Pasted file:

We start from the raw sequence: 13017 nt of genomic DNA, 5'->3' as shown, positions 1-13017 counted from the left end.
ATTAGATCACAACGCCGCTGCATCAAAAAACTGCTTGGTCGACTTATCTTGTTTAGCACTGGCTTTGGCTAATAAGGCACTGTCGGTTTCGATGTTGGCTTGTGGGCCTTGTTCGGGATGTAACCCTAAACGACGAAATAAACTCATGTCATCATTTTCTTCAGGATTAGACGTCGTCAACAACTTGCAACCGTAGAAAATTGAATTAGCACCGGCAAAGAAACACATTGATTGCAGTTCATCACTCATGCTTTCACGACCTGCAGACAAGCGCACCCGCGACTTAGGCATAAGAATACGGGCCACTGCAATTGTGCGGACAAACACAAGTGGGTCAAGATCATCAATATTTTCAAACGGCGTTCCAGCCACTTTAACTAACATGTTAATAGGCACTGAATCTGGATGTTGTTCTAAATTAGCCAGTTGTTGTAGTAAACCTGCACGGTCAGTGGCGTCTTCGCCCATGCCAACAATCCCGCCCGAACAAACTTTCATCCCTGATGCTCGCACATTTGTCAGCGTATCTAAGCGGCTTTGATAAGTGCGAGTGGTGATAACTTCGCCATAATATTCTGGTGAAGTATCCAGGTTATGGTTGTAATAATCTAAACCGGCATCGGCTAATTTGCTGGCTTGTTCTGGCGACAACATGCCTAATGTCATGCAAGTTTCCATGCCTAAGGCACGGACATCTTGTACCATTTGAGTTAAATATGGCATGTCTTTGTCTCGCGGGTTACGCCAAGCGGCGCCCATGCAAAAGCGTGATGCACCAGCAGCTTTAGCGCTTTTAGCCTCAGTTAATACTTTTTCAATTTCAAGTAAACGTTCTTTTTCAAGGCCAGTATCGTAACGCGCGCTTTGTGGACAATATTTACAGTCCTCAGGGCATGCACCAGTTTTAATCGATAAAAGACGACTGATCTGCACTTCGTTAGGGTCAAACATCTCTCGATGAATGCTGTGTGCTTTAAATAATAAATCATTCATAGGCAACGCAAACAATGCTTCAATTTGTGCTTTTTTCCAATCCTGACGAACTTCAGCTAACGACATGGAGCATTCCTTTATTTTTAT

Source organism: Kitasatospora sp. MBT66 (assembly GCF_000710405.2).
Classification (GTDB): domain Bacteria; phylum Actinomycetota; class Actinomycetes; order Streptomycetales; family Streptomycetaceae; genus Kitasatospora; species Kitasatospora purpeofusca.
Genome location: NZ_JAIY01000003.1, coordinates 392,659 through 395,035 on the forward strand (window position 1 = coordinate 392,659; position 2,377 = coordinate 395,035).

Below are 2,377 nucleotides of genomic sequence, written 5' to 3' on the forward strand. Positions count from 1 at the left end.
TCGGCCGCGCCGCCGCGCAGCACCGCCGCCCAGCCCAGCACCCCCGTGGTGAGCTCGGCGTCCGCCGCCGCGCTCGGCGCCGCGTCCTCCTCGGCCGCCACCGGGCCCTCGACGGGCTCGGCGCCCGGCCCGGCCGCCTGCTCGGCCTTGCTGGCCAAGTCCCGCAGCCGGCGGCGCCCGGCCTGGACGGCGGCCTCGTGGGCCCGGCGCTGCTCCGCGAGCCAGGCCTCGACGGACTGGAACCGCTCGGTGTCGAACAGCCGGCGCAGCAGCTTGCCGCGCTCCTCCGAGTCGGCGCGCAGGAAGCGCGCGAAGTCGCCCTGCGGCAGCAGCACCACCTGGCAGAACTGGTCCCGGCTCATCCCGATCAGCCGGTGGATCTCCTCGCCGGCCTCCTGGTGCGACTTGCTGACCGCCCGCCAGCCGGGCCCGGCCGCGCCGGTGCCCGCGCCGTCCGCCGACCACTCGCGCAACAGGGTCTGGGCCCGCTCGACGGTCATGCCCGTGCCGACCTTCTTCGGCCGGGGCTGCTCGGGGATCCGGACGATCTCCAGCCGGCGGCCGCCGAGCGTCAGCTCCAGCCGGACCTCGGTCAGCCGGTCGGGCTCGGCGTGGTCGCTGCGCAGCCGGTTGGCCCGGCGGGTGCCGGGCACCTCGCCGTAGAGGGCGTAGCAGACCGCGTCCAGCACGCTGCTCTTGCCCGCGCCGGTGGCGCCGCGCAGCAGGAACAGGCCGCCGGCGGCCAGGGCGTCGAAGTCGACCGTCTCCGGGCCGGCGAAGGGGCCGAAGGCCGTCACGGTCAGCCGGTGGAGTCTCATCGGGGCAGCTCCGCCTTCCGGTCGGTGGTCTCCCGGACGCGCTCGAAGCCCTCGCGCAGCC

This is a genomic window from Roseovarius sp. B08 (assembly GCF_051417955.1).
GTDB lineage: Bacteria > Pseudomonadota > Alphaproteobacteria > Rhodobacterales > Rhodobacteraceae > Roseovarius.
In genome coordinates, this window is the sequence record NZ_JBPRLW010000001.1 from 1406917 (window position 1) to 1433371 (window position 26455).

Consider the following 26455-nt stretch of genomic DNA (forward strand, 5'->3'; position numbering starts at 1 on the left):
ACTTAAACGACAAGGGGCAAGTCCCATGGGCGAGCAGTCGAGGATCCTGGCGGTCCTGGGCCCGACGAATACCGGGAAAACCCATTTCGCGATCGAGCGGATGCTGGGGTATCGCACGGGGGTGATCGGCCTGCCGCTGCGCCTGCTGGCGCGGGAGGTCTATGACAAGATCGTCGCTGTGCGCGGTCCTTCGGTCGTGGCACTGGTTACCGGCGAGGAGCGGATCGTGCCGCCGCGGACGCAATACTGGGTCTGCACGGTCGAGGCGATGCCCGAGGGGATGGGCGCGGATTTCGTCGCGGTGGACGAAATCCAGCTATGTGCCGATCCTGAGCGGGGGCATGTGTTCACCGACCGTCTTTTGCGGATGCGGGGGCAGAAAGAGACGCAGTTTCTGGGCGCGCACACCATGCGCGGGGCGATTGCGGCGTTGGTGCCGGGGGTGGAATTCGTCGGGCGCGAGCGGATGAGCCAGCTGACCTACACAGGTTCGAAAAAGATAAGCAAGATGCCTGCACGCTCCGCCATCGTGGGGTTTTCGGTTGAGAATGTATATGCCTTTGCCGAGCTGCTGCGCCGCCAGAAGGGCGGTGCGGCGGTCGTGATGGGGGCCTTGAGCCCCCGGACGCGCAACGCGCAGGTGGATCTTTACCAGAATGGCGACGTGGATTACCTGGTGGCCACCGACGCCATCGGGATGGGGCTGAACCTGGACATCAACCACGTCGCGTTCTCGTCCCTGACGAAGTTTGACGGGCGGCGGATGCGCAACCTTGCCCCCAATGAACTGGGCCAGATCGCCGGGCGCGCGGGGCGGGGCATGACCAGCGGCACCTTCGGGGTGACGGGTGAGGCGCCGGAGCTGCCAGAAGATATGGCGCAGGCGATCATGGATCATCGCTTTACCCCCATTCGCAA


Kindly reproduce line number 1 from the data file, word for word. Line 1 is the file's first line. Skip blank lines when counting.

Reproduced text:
We start from the raw sequence: 13017 nt of genomic DNA, 5'->3' as shown, positions 1-13017 counted from the left end.